The next category I check out is batting average.  I do not do it so much to see where I stand, but more so because a rise in average will almost always result in a gain in runs and RBI as well.  If I am doing well in runs and RBI but struggling in average, I am quite confident my offense will be strong since I have faith my average will climb.  However, if my average is decent but my runs and RBI are lagging, I am concerned.  The first thing I look at is my at bats total as compared to the rest of the league.   If I am not accruing at bats at the rate of others, I find the dead spots in the lineup and figure out how to upgrade them.  Sometimes you take for granted a player is getting a certain amount of playing time, but when you take a closer look, you discover he is short some at bats.  This exercise helps me catch those that I overlook while there is still time to do something about it.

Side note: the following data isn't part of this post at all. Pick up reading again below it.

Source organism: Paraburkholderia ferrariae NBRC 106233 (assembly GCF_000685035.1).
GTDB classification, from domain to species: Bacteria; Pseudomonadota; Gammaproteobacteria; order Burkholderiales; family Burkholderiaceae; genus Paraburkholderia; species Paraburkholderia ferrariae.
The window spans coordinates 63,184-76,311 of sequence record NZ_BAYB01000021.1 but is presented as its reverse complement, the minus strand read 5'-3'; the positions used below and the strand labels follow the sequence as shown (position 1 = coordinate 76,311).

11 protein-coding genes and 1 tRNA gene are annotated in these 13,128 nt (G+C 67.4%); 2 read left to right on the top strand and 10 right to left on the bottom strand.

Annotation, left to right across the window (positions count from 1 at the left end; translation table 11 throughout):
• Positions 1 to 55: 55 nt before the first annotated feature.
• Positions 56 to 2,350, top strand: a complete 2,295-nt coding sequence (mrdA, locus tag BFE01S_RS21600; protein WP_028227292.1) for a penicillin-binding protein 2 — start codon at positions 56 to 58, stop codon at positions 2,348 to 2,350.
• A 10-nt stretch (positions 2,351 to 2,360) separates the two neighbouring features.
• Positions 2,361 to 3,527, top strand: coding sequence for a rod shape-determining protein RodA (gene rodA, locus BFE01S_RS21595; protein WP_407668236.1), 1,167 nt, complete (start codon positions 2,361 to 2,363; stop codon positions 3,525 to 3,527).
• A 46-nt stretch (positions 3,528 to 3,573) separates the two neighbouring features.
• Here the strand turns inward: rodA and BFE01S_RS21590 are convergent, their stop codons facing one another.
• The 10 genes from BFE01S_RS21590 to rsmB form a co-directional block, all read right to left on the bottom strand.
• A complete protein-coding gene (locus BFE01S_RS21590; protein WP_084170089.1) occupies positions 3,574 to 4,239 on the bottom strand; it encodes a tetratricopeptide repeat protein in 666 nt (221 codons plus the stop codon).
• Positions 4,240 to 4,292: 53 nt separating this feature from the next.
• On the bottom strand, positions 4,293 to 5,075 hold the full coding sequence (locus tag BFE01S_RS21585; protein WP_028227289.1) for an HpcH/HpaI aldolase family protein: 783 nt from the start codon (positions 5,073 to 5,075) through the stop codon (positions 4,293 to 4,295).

With respect to steals, I do not get too concerned so long as I am somewhere in the middle.  Historically, steals are very bunched in the middle so it is usually fairly easy to manage the category to maximize points by adding another speed guy in to gain points if they are there and if they are not, you use that spot to help boost power.  It is still too early to manage in that manner, so I continue to play my best hitters unless I am really lagging in steals, in which case I look to get the most points with the least effort.   If two teams are ignoring steals, I make sure I have ample stolen bases to finish above them, but focus on really pumping up the other categories.